The effects of radiation exposure are more manageable thanks to three major factors that reduce the risks: duration, distance from the source, and nuclear shielding.
The most important factor is adequate radiation shielding, as it can be difficult for people close by or exposed for a long period of time without protection. Lead shielding, like lead aprons and thyroid shields, are industry standards for protecting against scatter radiation doses due to their protective properties; heavy metals like silver deflects harmful rays away from your body’s surface area.
Effects of Radiation Exposure
Two types of biological effects occur with radiation exposure: deterministic effects and scholastic effects.
Hair loss and skin burns are deterministic effects that do not occur below a certain threshold value. As a result, lowering the dose below this amount has no adverse consequences – hair won’t fall out, or your skin won’t start burning. However, cataracts and opacity in the eyes have been attributed to these types of side effects as well. Still, it’s always important to wear the appropriate nuclear shielding even if radiation levels are low.
Scholastic effects (for example, carcinogenesis and teratogenesis) have no upper limit, so they may manifest as side effects when there is an exposure to radiation, no matter how small. As the dose of radiation increases, so does the likelihood that a person will experience adverse properties such as cancer. In fact, 2% of all cancers are caused by being exposed to too much radiation in one area or another—another reason why proper radiation shielding is important at all times.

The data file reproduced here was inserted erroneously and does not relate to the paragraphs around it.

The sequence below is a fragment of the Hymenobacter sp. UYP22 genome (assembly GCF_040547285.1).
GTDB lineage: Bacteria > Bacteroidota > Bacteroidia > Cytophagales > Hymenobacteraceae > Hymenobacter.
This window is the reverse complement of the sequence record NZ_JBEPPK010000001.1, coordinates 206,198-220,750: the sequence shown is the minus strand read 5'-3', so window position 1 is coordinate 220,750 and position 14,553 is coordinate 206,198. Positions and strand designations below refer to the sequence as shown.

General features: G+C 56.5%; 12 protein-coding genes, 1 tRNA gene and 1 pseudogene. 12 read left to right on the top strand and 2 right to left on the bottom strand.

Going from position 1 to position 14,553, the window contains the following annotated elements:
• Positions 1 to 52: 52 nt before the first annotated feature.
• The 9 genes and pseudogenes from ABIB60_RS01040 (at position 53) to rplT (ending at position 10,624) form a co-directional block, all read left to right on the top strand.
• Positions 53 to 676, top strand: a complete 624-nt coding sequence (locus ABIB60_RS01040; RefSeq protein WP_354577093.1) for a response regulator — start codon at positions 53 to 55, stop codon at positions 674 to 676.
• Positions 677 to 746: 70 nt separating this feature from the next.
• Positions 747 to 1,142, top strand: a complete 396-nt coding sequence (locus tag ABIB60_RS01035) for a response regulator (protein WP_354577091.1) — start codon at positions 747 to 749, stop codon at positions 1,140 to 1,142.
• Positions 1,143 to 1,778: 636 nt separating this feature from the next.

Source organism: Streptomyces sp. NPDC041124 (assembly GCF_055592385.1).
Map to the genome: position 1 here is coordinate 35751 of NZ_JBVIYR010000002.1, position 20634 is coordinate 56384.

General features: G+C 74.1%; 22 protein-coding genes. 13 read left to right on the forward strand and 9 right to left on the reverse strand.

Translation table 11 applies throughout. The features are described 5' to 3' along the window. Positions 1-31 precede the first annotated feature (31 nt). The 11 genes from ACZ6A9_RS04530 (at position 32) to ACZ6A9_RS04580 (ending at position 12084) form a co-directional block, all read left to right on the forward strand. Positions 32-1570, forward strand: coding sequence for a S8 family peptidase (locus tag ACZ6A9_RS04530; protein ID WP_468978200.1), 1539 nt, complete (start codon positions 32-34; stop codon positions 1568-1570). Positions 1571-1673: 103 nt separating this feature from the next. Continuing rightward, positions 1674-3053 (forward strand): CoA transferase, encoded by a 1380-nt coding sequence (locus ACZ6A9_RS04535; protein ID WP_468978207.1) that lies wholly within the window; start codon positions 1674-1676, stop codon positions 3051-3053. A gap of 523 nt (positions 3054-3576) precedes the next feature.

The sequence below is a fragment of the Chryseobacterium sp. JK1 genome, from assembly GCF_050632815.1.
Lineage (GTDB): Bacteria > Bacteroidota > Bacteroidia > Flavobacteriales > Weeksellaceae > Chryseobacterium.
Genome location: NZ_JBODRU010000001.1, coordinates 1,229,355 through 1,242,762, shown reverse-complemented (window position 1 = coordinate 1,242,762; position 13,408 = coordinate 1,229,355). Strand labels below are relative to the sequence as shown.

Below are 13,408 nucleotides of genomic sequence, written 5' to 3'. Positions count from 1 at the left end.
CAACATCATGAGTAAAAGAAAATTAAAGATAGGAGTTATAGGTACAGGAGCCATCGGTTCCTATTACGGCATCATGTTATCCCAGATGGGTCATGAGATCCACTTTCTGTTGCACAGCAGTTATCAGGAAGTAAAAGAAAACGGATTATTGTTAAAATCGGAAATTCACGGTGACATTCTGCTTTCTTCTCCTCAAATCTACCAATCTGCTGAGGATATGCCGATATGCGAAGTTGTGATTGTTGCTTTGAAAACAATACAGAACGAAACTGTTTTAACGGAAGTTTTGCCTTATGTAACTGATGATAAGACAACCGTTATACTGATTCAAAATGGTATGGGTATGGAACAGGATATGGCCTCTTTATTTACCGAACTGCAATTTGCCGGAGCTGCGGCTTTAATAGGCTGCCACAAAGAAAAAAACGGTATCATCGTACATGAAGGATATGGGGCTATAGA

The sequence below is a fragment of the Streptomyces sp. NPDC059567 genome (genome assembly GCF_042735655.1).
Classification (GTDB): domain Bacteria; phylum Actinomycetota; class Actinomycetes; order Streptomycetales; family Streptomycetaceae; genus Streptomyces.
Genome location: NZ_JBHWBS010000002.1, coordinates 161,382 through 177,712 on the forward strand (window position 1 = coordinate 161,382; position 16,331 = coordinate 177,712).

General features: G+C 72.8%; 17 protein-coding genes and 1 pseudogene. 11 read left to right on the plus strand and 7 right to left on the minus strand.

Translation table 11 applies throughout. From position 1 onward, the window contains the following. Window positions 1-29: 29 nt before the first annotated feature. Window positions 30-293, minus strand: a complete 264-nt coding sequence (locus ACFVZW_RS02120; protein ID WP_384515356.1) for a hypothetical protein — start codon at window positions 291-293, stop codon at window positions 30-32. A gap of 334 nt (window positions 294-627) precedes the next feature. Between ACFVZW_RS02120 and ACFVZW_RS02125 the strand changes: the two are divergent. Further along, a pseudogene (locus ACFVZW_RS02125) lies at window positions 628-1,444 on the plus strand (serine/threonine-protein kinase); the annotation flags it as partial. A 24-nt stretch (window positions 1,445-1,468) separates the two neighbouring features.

The human body reacts differently to radiation depending on the organ it is exposed to. Some organs, such as the ovaries and testicles, are more sensitive than others, so they react in various ways when exposed to high doses of radiation. The rest of your major organs, like bone marrow, can be seriously damaged after only a small amount of exposure. This can cause them not to function properly anymore either due to damage or death from cancerous cells that form afterward.
For radiation protection, lead aprons are used. These provide about the same level of protection as a 0.25- to 1-mm thick piece of lead shielding and absorb approximately 90% or more scatter radiation. Lead glasses with at least 0.5 mm thickness can also help protect against scattered radiation, and it’s critical to wear these when the most sensitive part of your body, your eyes, are exposed. This will be where you’ll feel any harmful effects first.
Thyroid shields are an excellent way to safeguard yourself from scatter radiation. These thyroid shields reduce the risk of developing cancer due to exposure by more than half, making them worthwhile for anyone who’s had their neck or throat exposed.